Big Sam’s Mr Con­sis­tent is not ready to stop yet

The Football League Paper - - PROFILE ON - By Chris Dunlavy

LIKENED to leg­end Peter Sch­me­ichel, ad­mired by Arsene Wenger, a by­word for con­sis­tency and a bona fide Bolton leg­end. Jussi Jaaske­lainen is, with­out doubt, one of the finest goal­keep­ers the Premier League has seen.Yet that tal­ent was far from ev­i­dent when he stepped off the plane from Helsinki in the sum­mer of 1997.

“Jussi was a very dif­fer­ent player then,” said Fred Bar­ber, Jaaske­lainen’s coach at Bolton and the man who would be­come his friend and men­tor for the next 15 years.

“He couldn’t han­dle wet weather. In Fin­land, he’d played in snow and they trained in­doors, so his kick­ing was er­ratic. We had to bring in a spe­cial­ist to help with that.

“He was the fourthor fifth-choice goal­keeper and I re­mem- ber one coach turned to me and said he’d cost me my job.

“But I be­lieved in Jussi’s abil­ity and we worked on all his weak­nesses. He worked hard, lis­tened, tried to dis­sect ev­ery­thing he was told. To see it pay off was fan­tas­tic.”

So en­dur­ing was the bond be­tween Bar­ber and Jaaske­lainen that, when Owen Coyle brought in his own ‘keep­ing coach in 2010, the Finn threat­ened to quit un­less his friend was re­in­stated. Last sum­mer, fol­low­ing the goalie’s re­lease from West Ham, Bar­ber trav­elled to Bolton to put on a train­ing ses­sion in Jaaske- lainen’s back gar­den. Yet this meet­ing of minds may never have hap­pened had Nor­wich not been ruth­lessly gazumped.

The son of an elec­tri­cian, Jaaske­lainen was born into an in­dus­trial com­mu­nity and had in­tended to fol­low his father’s lead be­fore ea­gle-eyed scouts spot­ted his ap­ti­tude.

In 1992, aged just 17, he made his Veikkaus­li­iga (Fin­land's first divi­sion) de­but for home town club Mikke­lin Pal­loil­i­jat. Four years later, he was snapped up by VPS Vaasa, one of the big­gest sides in the land.

Un­der-21 hon­ours fol­lowed and, dur­ing a tour­na­ment in Ro­ma­nia, Jaaske­lainen was in­vited for a trial with Nor­wich. Ca­naries boss Mike Walker was on the cusp of of­fer­ing a deal when he was struck by per­sonal tragedy.


Back in Fin­land, Jaaske­lainen was un­aware of the rea­son for the de­lay and, when Bolton nipped in with a bid of £100,000, player and club ac­cepted.

Th­ese days, the Finn and his wife, Tessa, have em­braced life in Bolton. Sons Emil, Robin and Wil­liam were all born in the Lan­cashire town, with the el­dest now a goal­keeper in the Trot­ters’ Un­der-18 ranks.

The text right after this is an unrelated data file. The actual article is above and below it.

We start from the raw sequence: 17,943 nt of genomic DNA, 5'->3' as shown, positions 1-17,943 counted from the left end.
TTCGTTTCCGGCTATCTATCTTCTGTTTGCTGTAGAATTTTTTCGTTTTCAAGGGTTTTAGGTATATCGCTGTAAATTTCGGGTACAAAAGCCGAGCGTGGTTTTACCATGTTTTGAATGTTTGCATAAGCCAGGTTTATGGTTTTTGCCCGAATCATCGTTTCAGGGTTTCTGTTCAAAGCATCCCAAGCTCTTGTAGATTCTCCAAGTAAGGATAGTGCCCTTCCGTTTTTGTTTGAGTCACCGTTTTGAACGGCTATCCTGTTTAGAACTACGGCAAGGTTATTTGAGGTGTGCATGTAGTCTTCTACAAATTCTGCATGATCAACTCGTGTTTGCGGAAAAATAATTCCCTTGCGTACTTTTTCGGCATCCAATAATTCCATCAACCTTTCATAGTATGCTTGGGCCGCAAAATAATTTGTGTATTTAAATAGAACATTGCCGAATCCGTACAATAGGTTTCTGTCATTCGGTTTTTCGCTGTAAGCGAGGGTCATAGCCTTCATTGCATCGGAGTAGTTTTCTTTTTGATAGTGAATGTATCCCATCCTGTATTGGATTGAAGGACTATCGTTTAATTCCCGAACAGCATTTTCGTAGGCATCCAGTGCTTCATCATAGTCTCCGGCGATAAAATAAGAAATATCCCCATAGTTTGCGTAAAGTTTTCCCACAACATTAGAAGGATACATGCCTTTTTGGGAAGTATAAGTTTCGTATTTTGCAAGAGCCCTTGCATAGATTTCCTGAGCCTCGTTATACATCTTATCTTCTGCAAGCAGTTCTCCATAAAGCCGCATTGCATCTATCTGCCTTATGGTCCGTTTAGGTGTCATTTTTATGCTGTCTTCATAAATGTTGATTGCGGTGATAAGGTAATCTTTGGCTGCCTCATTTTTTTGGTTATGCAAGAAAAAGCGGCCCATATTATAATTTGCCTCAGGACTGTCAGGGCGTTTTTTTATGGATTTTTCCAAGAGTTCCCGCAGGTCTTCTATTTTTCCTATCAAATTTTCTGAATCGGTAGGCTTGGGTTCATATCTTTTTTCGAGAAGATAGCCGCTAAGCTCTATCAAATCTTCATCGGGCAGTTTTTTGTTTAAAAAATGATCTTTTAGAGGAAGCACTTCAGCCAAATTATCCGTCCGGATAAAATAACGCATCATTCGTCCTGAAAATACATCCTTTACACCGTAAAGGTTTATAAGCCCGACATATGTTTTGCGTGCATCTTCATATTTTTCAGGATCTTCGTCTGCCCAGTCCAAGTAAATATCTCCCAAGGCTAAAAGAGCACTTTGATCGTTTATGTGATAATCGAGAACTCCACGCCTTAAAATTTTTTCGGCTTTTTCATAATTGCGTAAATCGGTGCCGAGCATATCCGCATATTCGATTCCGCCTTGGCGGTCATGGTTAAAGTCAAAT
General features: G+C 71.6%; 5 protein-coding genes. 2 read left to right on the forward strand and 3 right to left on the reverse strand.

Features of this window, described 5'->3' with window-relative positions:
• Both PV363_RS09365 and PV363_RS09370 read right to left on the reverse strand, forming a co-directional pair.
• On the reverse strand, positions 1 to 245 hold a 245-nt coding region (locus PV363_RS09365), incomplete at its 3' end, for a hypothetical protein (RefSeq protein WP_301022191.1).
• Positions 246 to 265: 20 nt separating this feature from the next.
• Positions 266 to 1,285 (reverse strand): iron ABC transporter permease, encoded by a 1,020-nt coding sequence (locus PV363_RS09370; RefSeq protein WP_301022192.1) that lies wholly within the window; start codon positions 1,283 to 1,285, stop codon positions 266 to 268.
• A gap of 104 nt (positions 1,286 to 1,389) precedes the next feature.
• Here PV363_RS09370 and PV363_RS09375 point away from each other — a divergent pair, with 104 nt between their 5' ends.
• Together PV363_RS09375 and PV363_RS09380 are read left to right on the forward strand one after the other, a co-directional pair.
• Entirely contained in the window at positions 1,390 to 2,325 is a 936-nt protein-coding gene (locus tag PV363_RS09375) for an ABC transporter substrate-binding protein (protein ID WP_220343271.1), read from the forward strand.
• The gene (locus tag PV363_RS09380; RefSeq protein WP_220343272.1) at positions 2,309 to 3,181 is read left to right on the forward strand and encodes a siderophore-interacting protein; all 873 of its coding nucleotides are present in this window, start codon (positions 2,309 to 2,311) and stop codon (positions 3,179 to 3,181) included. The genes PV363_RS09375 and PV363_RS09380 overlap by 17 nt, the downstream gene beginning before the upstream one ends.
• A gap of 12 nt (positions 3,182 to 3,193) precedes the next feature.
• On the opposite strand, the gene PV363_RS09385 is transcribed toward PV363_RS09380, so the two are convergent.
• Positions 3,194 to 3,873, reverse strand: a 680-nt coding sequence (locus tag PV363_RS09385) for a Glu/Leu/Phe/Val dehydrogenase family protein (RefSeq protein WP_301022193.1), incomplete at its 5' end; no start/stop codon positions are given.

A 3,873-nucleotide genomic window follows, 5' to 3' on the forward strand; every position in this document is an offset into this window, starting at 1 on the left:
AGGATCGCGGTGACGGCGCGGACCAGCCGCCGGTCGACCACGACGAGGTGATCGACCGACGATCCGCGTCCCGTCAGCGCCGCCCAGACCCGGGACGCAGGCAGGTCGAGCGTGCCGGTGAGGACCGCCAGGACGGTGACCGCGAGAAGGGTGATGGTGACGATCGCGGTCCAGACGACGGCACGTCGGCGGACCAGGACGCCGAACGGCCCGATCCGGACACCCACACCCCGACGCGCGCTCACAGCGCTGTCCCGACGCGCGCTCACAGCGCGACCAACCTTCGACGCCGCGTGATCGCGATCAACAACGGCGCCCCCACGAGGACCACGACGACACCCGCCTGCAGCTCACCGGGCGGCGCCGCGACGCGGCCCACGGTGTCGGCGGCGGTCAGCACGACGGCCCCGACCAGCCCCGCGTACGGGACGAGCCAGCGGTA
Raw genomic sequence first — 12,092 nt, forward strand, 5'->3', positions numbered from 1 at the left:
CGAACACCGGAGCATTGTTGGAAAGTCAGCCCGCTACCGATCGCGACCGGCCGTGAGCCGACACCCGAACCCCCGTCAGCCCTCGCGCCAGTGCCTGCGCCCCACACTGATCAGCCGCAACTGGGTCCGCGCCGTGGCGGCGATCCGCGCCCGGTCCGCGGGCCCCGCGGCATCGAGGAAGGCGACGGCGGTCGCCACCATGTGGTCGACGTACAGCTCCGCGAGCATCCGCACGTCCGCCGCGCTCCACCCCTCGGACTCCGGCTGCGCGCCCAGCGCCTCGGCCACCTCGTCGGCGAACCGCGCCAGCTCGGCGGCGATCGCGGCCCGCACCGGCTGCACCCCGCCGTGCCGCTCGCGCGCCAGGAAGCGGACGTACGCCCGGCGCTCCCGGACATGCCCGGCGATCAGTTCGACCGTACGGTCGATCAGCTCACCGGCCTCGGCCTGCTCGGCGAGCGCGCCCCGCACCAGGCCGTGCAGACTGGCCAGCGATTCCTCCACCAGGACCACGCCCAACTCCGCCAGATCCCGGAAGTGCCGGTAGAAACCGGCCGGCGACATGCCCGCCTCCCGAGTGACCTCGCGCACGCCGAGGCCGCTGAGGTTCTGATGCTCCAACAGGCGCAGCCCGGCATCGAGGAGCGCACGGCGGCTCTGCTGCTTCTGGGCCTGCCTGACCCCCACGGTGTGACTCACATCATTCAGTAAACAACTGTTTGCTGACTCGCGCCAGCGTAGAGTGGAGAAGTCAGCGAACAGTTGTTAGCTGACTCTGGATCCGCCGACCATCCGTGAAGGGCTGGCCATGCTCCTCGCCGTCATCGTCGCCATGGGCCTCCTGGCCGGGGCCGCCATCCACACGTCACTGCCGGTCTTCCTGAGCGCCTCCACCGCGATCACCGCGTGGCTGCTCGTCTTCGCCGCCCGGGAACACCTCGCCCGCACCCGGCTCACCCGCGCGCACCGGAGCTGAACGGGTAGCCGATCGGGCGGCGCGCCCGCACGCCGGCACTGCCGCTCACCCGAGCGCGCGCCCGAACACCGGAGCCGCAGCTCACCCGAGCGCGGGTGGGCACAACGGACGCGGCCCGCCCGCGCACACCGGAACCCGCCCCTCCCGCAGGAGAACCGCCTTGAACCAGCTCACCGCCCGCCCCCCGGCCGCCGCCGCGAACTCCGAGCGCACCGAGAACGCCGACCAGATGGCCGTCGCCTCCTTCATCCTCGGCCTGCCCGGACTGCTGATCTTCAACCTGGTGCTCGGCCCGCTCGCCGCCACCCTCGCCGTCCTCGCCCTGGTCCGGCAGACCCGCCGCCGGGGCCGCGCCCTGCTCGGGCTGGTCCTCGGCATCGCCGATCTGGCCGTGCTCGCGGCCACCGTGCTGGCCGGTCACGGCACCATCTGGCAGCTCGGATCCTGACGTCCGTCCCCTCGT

Back then, how­ever, it was tougher.“I did not speak a word of English,” he re­calls. “And, dur­ing my first three months here, we lived in a Trav­elodge.”

Nor did he much en­joy the tough love of Bar­ber, whom he chris­tened “Pa­ho­lainen”, the Fin­nish word for ‘Devil’.

But the seeds planted by Bar­ber soon bore fruit. From the day he made his de­but in 1998 to the day he de­parted in 2012, Jaaske­lainen barely missed a game, mak­ing 530 ap­pear­ances as the cor­ner­stone of Bolton’s trans­for­ma­tion from Divi­sion One also-rans to Euro­pean con­tenders. It wasn’t all plain sail­ing. Jaaske­lainen was prone to the oc­ca­sional howler. But they were far out­weighed by mo­ments of match­win­ning bril­liance: the sen­sa­tional dou­ble save to deny Paul Sc­holes and Andy Cole in 2001, the two penalty stops in one game against Black­burn.

Then there was the 2006-07 sea­son, when the Finn walked away with ev­ery player of the year award as Bolton fin­ished sev­enth, sub­se­quently spurn­ing top-four in­ter­est to sign a new four-year deal.

Sam Al­lardyce, who once cal­cu­lated Jaaske­lainen was worth 9-12 points a sea­son, said: “When you talk about cen­tre­for­wards scor­ing and cre­ative play­ers mak­ing goals to win games, you some­times over­look just how much of an im­pact keep­ers have on the out­come.

“He made great saves at cru­cial times. With­out want­ing to heap too much praise on him, I would have to de­scribe him as our Peter Sch­me­ichel, be­cause I can’t think of any higher praise.”

Kevin Poole, the vet­eran stop­per who vied with Jaaske­lainen for the No.1 shirt at the Reebok, added:“He has been Mr Con­sis­tent over the years and he’s a great lad who works re­ally hard at his game. I do think he could have gone higher, but he stayed at Bolton and he de­serves all the credit he gets be­cause it’s rare to see loy­alty like that th­ese days.”


Jaaske­lainen fi­nally de­parted in 2012, fol­low­ing Bolton’s rel­e­ga­tion to the Cham­pi­onship, but not be­fore pass­ing his knowl­edge to Adam Bog­dan, the Hun­gar­ian stop­per who took his place.

“He gave me so much im­por­tant ad­vice,” said the 28-year-old, now at Liverpool. “The big­gest thing was just how to be pro­fes­sional, and the im­por­tant ba­sic things that are needed to reach the top level, such as de­ci­sion-mak­ing.”

Jaaske­lainen would spend the next three sea­sons with Al­lardyce at West Ham be­fore join­ing League One Wi­gan af­ter a sum­mer spent tri­alling with sev­eral clubs.

“That was typ­i­cal of Jussi,” said Bar­ber. “He was never go­ing to lounge around and sit back on his rep­u­ta­tion.”

Time is run­ning out and other in­ter­ests – he owns sev­eral horses – will soon take cen­tre stage. But not yet.

“Peo­ple have told me ‘Stay in the game as long as you can be­cause once you are done, you are done’,” he says. “And I am not ready to stop yet.”

PIC­TURE: Ac­tion Im­ages

WET BE­HIND EARS: The young Jussi Jaaske­lainen strug­gled at first to cope with our rain

LOY­ALTY CARD: Bolton fans re­spected their goal­keeper’s long ser­vice

Newspapers in English

Newspapers from UK

© PressReader. All rights reserved.